We had such a fun day, but it wasn't over yet. Students hid cute little pumpkins along the trail on the way back. Everyone looked and found their pumpkins! When we were at a creek, F's pumpkin went floating down the creek. It got stuck on a big rock so the older children tried to save it. In a mean time, C got stung by a yellow jacket. While caring for him, the pumpkin flowed down the creek. T said, "Where did it go?", so I said "Maybe all the way to Granny's beach". (I heard that later T. and mother went to the Granny's beach and T was looking for the pumpkin). We sang "Once I was a pumpkin" song on the way back to the soccer field where were met the parents.
Special thanks to Brad for making it possible for the Fall Field Trip at AMS.
April sky is always full of water. Our rain gear get used almost every day. If it isn't for the rain, it is for the wet grass and mud. April shower gives us lots of hope for spring flowers and vegetables to grow. With hopes in our hearts we walk lightly in the rain. We often meet our friend, Brenda. Cosmo calls her granny. Brenda stops to admire everyone's rain suits and boots. We like her walking stick.
On March 18th, we had a wonderful spring field trip to a sheep farm at Ben and Cedar's. We packed picnic lunch and children carried cup and napkins in a small sack. We took mostly Celo Community trails. All the walking children walked including Opal Claire and Ginger who were 1 year old. Forest rode on Mari's back.
Children were so excited to see the sheep on the hill. Farmer Ben McCann came to greet us. He invited older children to go in the shelter to meet the lambs. Each lamb had a name tag on his or her ear. "So we can tell them apart", Ben said. Lambs were so cute. They had curly fur and long tails. Their mothers Baaed intensely when lambs were separated from them. Ben told us that sheep like to be with each other. They don't like to be far away from the group. Children pet the lamb while Ben held one in his arms. Children watched the lambs eat corn in the trough. They were hungry. Ben let the lambs go back to their mother in the field. We watched them find their mother and nursed from her. Children loved Lulu the donkey who protect the sheep from predators. Lulu is a gentle and friendly donkey to children. She still had shaggy winter fur.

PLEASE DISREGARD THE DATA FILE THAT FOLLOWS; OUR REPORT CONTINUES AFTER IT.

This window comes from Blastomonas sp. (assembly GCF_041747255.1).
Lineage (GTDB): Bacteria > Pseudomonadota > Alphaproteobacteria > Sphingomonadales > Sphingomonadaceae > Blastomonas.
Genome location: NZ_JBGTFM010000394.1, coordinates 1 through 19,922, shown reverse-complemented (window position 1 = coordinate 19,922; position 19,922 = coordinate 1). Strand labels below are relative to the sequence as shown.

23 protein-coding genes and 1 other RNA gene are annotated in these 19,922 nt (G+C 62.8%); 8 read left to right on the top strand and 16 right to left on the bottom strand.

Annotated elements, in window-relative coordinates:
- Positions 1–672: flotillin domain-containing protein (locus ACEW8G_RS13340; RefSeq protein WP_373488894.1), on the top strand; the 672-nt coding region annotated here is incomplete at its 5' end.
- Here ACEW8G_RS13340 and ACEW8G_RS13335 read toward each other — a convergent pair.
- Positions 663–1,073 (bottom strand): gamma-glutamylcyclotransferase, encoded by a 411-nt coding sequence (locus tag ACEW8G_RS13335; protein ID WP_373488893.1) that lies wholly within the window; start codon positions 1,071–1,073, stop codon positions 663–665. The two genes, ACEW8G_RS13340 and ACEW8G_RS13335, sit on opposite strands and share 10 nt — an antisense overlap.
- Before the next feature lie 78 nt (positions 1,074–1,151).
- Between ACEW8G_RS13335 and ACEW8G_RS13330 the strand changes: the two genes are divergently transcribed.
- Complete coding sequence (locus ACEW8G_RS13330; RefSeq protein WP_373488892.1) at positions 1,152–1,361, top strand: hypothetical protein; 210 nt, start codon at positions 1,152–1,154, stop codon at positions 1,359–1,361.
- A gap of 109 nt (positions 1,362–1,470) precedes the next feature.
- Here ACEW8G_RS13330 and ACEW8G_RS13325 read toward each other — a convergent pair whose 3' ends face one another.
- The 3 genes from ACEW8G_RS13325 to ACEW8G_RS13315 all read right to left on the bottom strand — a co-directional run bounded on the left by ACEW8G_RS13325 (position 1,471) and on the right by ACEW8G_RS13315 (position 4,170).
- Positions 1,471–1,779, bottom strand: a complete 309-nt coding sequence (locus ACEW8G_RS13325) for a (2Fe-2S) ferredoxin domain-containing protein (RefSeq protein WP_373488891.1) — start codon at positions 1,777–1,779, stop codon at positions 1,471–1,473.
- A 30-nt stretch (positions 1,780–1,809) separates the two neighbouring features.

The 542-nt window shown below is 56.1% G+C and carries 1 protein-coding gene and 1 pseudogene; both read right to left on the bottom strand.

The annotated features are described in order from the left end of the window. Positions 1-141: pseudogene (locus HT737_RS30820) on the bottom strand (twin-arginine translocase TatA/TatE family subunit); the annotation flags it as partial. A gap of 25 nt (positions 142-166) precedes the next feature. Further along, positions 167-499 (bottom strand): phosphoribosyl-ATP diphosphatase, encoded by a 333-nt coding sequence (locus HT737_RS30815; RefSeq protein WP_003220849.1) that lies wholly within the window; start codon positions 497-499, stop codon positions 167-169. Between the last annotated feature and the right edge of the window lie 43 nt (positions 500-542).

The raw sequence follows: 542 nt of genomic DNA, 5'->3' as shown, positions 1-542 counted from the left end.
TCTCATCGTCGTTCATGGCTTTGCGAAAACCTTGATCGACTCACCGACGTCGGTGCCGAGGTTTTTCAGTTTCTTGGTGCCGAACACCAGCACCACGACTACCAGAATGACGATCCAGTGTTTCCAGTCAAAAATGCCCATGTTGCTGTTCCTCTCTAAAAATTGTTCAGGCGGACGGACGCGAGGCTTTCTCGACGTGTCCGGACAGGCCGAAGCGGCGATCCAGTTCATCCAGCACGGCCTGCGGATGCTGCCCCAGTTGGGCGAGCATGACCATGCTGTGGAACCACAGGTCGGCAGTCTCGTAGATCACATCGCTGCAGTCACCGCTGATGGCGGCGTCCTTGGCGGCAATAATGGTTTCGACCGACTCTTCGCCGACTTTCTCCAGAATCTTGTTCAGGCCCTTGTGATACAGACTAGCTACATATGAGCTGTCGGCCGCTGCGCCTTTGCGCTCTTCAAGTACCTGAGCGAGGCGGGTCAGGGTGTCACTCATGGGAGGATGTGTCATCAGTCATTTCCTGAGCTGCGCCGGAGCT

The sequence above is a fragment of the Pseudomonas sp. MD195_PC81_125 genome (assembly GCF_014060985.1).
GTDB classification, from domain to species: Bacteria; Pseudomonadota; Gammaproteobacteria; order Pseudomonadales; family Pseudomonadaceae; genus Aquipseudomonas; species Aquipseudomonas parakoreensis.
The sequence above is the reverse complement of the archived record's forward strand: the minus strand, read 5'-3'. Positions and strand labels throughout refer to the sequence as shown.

We then washed our hand with soap and water, and settled by a patch of yellow daffodils for our picnic snack. Children were hungry too after a good hike. Theo's grandfather helped fill the water and made sure every one got a good drink of water. After good visit, good food, and good diaper changes, we were ready to head back to preschool.
We said good bye to the sheep, Lulu, and thank you to Ben for the wonderful visit. We picked up our stroller to carry Ginger and Opal Claire and took Hannah Branch Rd. back to preschool. Everyone was content and happy to play in the playground until pick up time arrived.
It was nice to have Tilman and his mother join the field trip. I want to thank preschool's dedicated volunteers, Peg Chamberlain and Barb Perrin. We could not have done this trip without them.
We have been watching outdoor landscape turn from winter to spring. We are also noticing there is outdoor constructions starting to take place around preschool. Pablo Cope dug trenches along Meeting House Lane and Chimney Ridge Rd. We sat and watched him control the back hoe. He allowed all the children to sit on the seat of the tractor and hold the steering wheel. On another walk, we stopped to watch the concrete mixer truck pass on Hannah Branch Rd. The driver was very friendly, and when he saw us on side of the road, he stopped the truck and got out of the truck to greet the children. Children asked questions to the driver. We found out that his name was Wayne. Children learned about the steps and handle just to climb into the cab of the truck. "Cab" was a new vocabulary for the day. The driver showed the children the panels (another new vocab) on the driver seat which showed different meters of the truck. Last thing children got to do was to pull the leather rope to honk the horn! It was so loud!
We are enjoying the neat birdhouse and colorful violet hanging baskets that Annelise's grandparents donated to the preschool. We thoroughly enjoyed their visit at preschool.
After being together over half of the year, children have gotten to know each other well. They really know strength and challenges of each other. We celebrate everyone's growths and welcoming discoveries. New friendships are forming between children. Each interaction signifies something of their relationship and careful support is given by the teachers. May all our friendship come to bloom this spring.